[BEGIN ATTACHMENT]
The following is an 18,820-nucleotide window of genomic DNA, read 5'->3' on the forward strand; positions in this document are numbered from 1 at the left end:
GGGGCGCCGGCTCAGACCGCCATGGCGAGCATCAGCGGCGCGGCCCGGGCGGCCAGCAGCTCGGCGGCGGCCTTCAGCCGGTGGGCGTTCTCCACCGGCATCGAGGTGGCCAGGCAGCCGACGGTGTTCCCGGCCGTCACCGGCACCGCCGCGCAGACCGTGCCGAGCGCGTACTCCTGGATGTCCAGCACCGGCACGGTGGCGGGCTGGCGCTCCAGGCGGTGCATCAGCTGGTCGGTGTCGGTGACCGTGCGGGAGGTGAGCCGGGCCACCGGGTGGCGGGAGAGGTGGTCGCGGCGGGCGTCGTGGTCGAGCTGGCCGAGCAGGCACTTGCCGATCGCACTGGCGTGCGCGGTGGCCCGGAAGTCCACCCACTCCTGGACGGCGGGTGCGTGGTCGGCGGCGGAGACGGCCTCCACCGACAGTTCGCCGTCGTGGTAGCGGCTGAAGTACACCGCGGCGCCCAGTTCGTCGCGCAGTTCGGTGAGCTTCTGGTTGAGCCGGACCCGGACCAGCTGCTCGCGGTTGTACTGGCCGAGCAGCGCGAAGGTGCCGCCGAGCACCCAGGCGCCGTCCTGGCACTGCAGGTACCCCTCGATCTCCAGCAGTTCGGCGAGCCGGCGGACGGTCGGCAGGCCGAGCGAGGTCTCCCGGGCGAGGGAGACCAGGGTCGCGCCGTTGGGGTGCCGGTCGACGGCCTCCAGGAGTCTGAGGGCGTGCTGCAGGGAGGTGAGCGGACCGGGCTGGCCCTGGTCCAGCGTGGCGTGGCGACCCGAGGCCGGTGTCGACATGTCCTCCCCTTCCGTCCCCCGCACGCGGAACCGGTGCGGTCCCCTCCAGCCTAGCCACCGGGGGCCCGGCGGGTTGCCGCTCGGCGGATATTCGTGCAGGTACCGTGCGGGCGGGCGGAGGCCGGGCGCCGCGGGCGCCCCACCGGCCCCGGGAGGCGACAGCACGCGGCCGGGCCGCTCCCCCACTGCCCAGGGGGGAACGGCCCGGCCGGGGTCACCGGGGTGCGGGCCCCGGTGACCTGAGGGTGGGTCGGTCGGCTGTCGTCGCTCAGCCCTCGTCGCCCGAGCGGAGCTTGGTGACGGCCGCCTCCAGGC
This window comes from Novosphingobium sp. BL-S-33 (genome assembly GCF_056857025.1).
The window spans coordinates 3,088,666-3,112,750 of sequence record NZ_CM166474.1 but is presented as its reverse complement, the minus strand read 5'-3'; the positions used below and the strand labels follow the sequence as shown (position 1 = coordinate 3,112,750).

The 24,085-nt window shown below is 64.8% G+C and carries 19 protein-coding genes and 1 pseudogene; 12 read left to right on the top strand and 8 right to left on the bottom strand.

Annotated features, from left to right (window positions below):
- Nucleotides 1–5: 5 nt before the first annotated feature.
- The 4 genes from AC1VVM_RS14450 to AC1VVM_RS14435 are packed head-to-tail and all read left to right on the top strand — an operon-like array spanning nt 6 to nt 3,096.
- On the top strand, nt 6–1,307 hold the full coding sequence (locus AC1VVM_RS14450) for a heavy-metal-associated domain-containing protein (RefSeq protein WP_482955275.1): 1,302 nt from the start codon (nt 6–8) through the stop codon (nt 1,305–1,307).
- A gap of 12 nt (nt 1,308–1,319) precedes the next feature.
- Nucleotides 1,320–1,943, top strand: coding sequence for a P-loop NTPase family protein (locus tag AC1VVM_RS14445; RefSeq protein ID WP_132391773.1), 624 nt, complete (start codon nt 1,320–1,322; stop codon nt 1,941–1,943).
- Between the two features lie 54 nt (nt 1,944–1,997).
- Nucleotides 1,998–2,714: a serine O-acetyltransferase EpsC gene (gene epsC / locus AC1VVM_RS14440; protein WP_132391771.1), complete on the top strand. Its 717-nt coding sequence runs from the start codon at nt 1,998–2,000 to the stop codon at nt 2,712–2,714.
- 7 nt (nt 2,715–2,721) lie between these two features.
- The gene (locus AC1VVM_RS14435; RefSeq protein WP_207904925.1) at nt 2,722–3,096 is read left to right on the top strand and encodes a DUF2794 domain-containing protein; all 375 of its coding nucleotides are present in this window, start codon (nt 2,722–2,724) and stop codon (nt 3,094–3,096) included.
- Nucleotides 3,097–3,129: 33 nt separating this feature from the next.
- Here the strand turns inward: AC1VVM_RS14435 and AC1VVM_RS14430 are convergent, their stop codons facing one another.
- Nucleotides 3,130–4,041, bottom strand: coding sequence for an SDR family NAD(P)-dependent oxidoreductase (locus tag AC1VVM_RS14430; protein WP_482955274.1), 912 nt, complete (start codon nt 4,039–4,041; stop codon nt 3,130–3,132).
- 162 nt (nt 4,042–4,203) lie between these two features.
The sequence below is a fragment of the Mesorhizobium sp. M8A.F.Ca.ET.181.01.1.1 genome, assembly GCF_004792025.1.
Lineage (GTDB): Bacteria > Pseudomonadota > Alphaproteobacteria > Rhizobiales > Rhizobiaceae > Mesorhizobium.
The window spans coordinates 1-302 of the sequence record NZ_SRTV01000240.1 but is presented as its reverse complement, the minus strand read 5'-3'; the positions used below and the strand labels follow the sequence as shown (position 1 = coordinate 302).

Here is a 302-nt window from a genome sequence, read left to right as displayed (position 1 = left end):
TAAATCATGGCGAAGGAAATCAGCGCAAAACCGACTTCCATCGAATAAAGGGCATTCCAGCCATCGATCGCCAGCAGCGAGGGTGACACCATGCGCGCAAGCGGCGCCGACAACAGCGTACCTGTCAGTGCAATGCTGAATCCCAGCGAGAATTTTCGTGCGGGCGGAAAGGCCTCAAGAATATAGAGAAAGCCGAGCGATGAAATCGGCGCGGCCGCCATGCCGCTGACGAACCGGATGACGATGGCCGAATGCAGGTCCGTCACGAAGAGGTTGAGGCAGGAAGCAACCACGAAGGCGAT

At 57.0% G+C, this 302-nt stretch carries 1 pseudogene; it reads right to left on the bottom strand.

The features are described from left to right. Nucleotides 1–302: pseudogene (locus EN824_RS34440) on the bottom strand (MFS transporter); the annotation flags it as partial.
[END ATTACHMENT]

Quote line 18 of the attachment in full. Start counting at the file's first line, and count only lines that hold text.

- Nucleotides 3,130–4,041, bottom strand: coding sequence for an SDR family NAD(P)-dependent oxidoreductase (locus tag AC1VVM_RS14430; protein WP_482955274.1), 912 nt, complete (start codon nt 4,039–4,041; stop codon nt 3,130–3,132).